• “Communication is vital.”
  • “I cannot say this enough: The better the communication you have with the people who work for you, the more successful your company will be.”
  • “In companies where ideas are freely shared, a tremendous amount of growth happens. I have been at companies where the people in charge did not want to hear any ideas that weren’t their own, so no growth happens there.”
  • “[Co-creation] needs a lot of clear communication at every stage for the idea to develop properly.”
  • “The larger the organization, the more there is a lack of communication about strategy and goals, which results in having no direction.”

One of our more memorable respondents wrote, “EVERYONE MUST BE SINGING OFF THE SAME SHEET OF MUSIC!!!!!” Indeed, a chorus full of enthusiastic singers each giving it their all will have a miserable time if everyone isn’t performing the same song.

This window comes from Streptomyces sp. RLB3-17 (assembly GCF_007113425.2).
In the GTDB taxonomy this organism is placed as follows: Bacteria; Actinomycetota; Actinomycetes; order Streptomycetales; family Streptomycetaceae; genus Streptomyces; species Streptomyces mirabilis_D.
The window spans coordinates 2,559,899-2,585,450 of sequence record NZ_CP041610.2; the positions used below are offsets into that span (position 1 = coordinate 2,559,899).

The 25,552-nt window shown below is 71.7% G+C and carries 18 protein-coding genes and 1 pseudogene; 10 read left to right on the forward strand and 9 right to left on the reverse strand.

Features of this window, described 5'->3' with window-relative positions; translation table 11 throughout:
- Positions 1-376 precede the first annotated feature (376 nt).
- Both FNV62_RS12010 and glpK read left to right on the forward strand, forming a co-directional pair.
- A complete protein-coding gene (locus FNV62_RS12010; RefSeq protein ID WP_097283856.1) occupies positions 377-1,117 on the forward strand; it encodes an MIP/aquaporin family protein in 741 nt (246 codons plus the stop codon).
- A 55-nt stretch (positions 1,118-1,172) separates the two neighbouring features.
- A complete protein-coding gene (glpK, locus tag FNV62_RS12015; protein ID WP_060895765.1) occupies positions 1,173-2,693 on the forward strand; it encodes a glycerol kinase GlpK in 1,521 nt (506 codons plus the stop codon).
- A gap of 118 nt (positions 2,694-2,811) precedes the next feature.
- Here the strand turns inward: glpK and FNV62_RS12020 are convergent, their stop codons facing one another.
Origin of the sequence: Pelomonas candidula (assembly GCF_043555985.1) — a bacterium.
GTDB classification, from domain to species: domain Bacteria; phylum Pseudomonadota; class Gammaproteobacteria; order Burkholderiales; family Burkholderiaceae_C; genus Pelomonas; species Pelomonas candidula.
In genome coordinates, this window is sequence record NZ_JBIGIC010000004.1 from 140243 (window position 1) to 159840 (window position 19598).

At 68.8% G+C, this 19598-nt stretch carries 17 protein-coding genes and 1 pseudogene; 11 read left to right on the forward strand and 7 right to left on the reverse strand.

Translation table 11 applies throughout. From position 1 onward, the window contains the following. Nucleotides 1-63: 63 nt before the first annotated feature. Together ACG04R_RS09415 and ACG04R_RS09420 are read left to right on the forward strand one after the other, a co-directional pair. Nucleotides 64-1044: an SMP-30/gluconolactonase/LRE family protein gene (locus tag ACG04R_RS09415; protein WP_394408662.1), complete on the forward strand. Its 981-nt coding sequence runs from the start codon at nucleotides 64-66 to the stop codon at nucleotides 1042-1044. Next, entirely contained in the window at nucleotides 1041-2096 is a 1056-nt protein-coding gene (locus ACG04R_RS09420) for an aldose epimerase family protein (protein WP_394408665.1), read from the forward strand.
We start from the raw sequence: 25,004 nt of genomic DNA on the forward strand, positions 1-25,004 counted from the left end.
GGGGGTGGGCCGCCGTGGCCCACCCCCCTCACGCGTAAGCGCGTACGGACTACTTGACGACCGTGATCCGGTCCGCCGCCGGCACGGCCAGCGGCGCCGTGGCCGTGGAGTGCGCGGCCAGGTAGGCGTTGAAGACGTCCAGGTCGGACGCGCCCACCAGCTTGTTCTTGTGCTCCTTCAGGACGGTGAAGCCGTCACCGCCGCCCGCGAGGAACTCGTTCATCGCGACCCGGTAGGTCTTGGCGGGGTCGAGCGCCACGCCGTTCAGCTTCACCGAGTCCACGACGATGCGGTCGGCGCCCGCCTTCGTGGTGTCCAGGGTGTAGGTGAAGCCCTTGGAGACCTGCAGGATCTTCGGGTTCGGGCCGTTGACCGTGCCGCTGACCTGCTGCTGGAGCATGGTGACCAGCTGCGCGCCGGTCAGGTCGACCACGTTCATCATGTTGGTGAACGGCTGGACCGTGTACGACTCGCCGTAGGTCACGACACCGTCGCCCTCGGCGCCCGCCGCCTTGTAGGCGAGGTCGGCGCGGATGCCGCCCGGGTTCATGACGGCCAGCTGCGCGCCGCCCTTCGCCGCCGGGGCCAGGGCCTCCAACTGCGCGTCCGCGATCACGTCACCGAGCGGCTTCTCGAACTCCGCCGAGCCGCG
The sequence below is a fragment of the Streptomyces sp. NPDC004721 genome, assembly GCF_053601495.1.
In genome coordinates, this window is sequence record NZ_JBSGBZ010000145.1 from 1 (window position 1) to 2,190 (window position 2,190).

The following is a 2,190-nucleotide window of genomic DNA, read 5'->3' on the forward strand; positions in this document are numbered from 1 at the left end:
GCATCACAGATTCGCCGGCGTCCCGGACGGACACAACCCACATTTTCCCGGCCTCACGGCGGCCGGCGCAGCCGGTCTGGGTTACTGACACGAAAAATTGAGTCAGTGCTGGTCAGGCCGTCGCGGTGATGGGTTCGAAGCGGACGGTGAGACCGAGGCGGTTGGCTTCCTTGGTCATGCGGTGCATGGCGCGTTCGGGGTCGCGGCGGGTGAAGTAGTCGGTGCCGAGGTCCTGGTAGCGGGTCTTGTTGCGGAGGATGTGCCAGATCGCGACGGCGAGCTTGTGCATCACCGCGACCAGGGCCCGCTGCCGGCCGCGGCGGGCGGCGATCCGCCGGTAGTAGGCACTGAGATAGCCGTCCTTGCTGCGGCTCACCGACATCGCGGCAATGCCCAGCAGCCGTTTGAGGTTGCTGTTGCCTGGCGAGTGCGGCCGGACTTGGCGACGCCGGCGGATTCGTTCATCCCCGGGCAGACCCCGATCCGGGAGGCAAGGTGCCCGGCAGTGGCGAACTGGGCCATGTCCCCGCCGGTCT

The Right Execution: Ensure Knowledgeable Leadership

Even with everything else in place—the right focus, the right process, and the right communication—all will be for naught if an organization lacks the right execution. Leaders of co-creation must lay the groundwork for successful empowerment and execution. With this final Know, leaders must have a clear plan and capably execute it while empowering stakeholders.

The entire process is at stake if the co-creative initiative falls short on execution. One survey respondent quipped, “Just a joke from my university days: When I die, I’d like the people I did group projects with to lower me into my grave, so they can let me down one last time.” With the right execution, stakeholder morale soars; without it, disappointment abounds.

Buy The Third Paradigm: A Radical Shift to Greater Success | Entrepreneur Bookstore | Amazon | Barnes & Noble